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Xinhua Insight: Contracts fail to break China's "iron rice bowl"

English.news.cn   2014-05-05 22:43:45

by Xinhua writers Cheng Lu and Hu Tao

BEIJING, May 5 (Xinhua) -- In the past six months, eastern China's Zhejiang Province has recruited contract-based government officers in an attempt to reform the civil servant system amid China's anti-corruption campaign.

But the move has led to controversy, as people worry the reform in civil servant employment in Yiwu City is reform in name only.

According to Yiwu City's website, five candidates are currently being recruited to fill local government positions, including electronic business analyst, traffic control system coordinator and logistics information manager.

The contract-based jobs pay between 300,000 yuan (about 48,780 U.S. dollars) and 600,000 yuan per year, nearly three to six times the annual income of the city's common civil servants.

CONTRACTS BRING CONTROVERSY

Contract-based civil servant employment has become controversial due to its higher pay and ineffective dismissal system.

Shenzhen initiated a similar scheme on a larger scale in 2010. Among more than 3,200 civil servants hired on three-year labor contracts, none of them were dismissed from their jobs after their contracts expired.

Under Chinese labor laws, once a worker has signed two labor contracts with the same employer in a row, the employee and employer can sign, through negotiations, a work contract with no fixed terms. This stipulation also applies to local civil servants.

"China has taken a market-oriented employment mechanism because it needs more professional talents to join the civil service. But the supporting performance evaluation system still lags behind, which poses challenges to management," said Wang Jinjun, associate professor with the Party School of Zhejiang Provincial Party Committee.

Civil servant systems based on labor contracts are prevalent in developed countries and regions, including the United States, the United Kingdom and Singapore.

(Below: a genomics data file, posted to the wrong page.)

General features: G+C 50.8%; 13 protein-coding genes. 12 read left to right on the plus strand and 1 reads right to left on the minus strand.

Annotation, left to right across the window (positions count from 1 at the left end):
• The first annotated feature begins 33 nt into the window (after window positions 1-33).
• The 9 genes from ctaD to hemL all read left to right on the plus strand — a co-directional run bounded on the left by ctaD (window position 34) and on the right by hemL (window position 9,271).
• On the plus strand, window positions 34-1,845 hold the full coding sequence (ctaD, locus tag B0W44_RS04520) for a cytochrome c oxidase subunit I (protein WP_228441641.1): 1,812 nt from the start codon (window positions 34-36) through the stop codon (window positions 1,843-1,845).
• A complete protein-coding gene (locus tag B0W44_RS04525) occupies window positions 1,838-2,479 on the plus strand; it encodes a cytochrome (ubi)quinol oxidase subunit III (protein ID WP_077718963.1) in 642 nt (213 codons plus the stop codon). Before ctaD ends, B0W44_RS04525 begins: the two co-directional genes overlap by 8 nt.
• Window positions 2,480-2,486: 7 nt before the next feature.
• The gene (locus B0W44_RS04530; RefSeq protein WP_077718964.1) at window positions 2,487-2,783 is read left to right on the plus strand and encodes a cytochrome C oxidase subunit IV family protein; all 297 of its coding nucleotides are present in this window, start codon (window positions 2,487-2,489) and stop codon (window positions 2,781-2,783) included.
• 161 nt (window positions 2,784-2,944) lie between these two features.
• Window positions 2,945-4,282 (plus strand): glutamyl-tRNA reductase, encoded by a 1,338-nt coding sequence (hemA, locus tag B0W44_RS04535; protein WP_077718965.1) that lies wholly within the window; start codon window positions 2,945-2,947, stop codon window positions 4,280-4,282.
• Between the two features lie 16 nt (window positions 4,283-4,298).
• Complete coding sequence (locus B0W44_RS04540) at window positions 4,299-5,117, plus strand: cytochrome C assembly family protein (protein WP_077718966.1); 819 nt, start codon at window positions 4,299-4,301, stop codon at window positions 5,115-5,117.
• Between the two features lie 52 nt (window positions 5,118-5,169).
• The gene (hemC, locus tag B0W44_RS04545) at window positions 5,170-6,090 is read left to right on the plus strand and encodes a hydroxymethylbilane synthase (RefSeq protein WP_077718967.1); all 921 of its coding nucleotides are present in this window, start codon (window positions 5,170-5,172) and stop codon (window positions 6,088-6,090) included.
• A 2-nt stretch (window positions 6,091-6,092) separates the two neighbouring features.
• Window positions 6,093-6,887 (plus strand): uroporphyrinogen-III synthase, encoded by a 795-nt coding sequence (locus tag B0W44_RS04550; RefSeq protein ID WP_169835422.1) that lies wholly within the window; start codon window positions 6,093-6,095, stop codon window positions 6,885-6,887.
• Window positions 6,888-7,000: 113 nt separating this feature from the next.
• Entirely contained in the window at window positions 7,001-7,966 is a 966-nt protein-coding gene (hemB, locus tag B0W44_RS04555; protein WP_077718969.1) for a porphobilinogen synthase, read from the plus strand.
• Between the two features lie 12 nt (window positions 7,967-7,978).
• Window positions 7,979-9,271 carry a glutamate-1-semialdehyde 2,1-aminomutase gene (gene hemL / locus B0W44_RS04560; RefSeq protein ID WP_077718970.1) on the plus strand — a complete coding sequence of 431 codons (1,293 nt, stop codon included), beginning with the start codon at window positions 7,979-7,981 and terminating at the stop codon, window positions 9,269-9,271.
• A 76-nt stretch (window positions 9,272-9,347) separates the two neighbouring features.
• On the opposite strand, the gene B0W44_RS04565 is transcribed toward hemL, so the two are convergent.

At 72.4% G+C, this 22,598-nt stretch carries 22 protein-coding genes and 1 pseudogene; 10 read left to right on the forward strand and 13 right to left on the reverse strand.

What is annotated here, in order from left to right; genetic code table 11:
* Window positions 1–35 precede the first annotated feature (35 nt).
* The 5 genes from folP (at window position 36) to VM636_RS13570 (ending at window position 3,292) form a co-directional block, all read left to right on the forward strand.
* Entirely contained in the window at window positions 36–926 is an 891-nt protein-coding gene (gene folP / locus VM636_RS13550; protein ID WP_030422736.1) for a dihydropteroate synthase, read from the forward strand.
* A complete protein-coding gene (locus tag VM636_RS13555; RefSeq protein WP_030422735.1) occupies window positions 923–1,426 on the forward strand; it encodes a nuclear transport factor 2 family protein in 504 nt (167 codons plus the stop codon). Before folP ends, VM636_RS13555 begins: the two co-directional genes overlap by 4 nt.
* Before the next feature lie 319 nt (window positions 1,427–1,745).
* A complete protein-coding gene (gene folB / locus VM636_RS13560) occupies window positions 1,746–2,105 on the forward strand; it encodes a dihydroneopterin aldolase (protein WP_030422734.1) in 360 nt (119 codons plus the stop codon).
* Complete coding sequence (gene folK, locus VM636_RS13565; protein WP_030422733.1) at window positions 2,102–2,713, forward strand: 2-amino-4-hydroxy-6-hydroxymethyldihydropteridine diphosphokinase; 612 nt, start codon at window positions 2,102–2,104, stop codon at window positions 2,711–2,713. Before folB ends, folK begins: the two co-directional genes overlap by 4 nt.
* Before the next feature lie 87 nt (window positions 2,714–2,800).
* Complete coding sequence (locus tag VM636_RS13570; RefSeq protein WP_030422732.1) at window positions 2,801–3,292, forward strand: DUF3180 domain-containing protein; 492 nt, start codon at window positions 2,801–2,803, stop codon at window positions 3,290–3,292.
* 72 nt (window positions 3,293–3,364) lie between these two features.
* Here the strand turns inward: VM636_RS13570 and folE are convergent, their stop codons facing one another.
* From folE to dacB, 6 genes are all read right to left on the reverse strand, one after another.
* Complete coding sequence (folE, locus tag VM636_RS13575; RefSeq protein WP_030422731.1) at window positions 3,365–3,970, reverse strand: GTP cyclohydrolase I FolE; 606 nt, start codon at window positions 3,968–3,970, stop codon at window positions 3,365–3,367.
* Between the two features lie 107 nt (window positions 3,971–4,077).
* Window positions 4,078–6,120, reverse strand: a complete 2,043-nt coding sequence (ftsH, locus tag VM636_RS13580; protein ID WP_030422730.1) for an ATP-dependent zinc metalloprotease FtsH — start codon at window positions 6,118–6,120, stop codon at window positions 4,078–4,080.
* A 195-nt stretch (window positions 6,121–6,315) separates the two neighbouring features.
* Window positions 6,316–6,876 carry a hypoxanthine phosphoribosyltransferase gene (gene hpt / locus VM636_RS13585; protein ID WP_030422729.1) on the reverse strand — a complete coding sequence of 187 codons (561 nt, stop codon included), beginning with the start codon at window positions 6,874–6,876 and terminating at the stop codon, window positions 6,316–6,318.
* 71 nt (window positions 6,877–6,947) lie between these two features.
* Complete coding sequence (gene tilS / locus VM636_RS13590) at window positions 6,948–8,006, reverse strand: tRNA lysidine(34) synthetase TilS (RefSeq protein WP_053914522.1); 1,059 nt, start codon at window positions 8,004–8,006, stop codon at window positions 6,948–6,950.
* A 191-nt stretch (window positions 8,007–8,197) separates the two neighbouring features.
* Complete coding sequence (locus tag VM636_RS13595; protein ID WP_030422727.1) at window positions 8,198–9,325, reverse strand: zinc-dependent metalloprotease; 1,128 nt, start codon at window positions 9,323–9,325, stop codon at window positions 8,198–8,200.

According to the Civil Servant Law, which took effect in 2006, China has allowed local governments to recruit contract-based civil servants with professional and technological expertise.

"This landmark move sends a signal that civil servants will no longer be a privileged group and might lose jobs as people in any other occupation do," Wang said.

Following Shenzhen, other places in China, including Shanghai Municipality, Fujian and Henan provinces, and Guangxi Zhuang Autonomous Region started similar schemes to transfer government officers in service from de facto life-long employment to limited employment based on labor contracts.

But the reality has turned out to be a bit different.

China has more than seven million civil servants. Yet statistics released by the State Administration of Civil Service in 2011 showed that the country only terminated about 4,000 public servants over the past five years.

BREAKING THE IRON RICE BOWL

"We need more well-educated and experienced personnel, but the traditional civil service examination fails to bridge the shortage of professional talent in e-commerce, port management and logistics," said Chen Lingling, an official from Yiwu's organization department.

In China, only applicants younger than 35 years old can apply for the highly competitive annual civil servant exam. Once employed, they are guaranteed job security until retirement, and their pensions are usually higher than those of private sectors.

This stable career with its social status and welfare benefits has been called the "iron rice bowl," and it has been a popular career among young Chinese.

However, its popularity has waned amid China's crackdown on graft as part of the country's austerity drive.

China has witnessed a sharp decline in confirmed registrations of test-takers for the civil service examination this year.

Recruitment programs are ongoing in 21 provincial regions. There are 101,800 vacancies, a 13.2 percent year-on-year decrease. The number of qualified applicants has reached 2.56 million for this year, down 12.3 percent from 2013.

But becoming a government officer in China is still not easy. Keeping a job has become more difficult under the anti-corruption campaign, since behavior of public servants is under tight supervision by the government as well as the public.

China has adopted various measures to reform its civil servant system. Contract-based civil service could promote the building of a clean, effective and professional government and provide a new channel for talented people to make contributions.

"But the performance evaluation process should be more transparent, open and fair," said Xu Fagen, public administration professor with Zhejiang University.

He said one way is to improve the recruitment and dismissal mechanism. "Whether a government officer stays or leaves should depend on standard performance appraisal rather than [the decisions of] any high-level individuals."

(Zhang Yao, Duan Jingjing and Zhang Ran from Zhejiang contributed to the reporting)

Editor: Yamei Wang
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